Charles Dennis Buchinsky (or Bronson) who served in the US Army Air Force between 1943 and 1945, went on to be one of Hollywood’s pre-eminent tough guys, the face of the Death Wish film franchise. However, his time as the silver screen’s top draw was preceded by a very humble childhood.
Charles Bronson Went to War to Escape the Coal Mine
The 11th of 15 children, Charles was born in 1922. He grew up speaking three languages at home, but none of them English. The Buchinsky family lived in Ehrenfeld, Pennsylvania, in the coal region of the Allegheny Mountains, and spoke Lithuanian, Russian, and Greek. Raised mainly by his mother and elder siblings, Charles’ father died when he was ten, which meant that Charles needed to contribute to the family’s upkeep. He worked first in the mine office, then in the mine, earning a paltry $1 for every ton of coal he extracted. The Buchinsky family was extremely poor, often going hungry, and lacked for decent clothes. Charles once had to wear his sister’s dress to attend school. In spite of this, Charles graduated high school, the first of his family to do so. He continued to work in the mine until 1943, when he responded to the call for able-bodied men to join the war effort, and enlisted in the United States Army Air Forces at the age of 21.
Charles Bronson’s Military Career
Charles Buchinsky served in the 760th Flexible Gunnery Training Squadron, and went on to be a nose gunner on one of World War II’s most famous aircraft, the Boeing B-29 Superfortress. In spite of his Pennsylvania roots, he still spoke English with a strong enough accent that his comrades thought he was an immigrant. He flew with the Guam-based 61st Bombardment Squadron, within the 39th Bombardment Group. They were responsible for conducting combat missions against the Japanese home islands. Buchinsky flew 25 missions in total, receiving a Purple Heart due to wounds sustained in battle. After the war concluded, Buchinsky was discharged and worked many odd jobs before joining a theatrical group in Philadelphia.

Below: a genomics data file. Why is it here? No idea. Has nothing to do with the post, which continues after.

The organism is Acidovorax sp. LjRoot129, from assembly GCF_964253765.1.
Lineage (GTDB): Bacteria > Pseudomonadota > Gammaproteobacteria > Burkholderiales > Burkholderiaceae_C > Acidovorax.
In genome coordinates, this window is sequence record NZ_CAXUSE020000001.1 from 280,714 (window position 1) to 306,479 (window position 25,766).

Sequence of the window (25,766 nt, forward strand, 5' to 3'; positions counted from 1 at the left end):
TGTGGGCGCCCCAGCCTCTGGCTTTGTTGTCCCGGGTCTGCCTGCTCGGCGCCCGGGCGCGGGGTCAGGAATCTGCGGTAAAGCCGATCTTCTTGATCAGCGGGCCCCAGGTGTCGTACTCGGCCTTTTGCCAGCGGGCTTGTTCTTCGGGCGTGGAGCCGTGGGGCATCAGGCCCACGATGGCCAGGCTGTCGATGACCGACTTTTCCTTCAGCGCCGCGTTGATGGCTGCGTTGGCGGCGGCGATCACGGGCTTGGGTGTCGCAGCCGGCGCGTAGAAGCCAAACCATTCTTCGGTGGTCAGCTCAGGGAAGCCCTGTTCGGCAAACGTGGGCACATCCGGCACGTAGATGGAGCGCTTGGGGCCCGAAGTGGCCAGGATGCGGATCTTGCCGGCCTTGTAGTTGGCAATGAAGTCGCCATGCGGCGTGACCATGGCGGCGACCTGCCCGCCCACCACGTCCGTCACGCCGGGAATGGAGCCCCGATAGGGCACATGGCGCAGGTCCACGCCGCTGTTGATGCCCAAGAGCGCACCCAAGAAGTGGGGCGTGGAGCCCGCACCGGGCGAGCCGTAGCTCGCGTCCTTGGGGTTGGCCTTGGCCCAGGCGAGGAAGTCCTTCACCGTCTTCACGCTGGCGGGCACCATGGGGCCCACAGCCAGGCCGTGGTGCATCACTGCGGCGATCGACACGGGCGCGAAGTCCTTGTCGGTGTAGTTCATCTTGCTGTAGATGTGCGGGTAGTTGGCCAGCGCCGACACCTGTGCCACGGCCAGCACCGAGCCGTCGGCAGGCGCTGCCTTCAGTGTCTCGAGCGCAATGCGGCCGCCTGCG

Buchinsky, Bronson, and Bruisers
In 1947, Buchinsky met Harriet Tendler, a fellow fledgling actor, at a Philadelphia acting school. Despite Tendler being from a successful dairy farming family, and Buchinsky being a penniless coal miner, they obtained her family’s consent to marry and were wed in 1949. The Tendler family supported them both while they were trying to break into show business. They had two children together. Buchinsky began getting small credits in 1951, appearing in 10 films in two years. He was noteworthy in House of Wax (1953) as Vincent Price’s deaf-mute sidekick Igor. The director, Andre DeToth, used him again in Riding Shotgun (1954) and Crime Wave (1954). However, with McCarthyism on the rise, it became necessary for Buchinsky to distance himself from his Eastern European roots and choose a less Slavic stage name. Buchinsky went with Bronson, a name fitting for the stoic strongmen he was increasingly depicting on screen.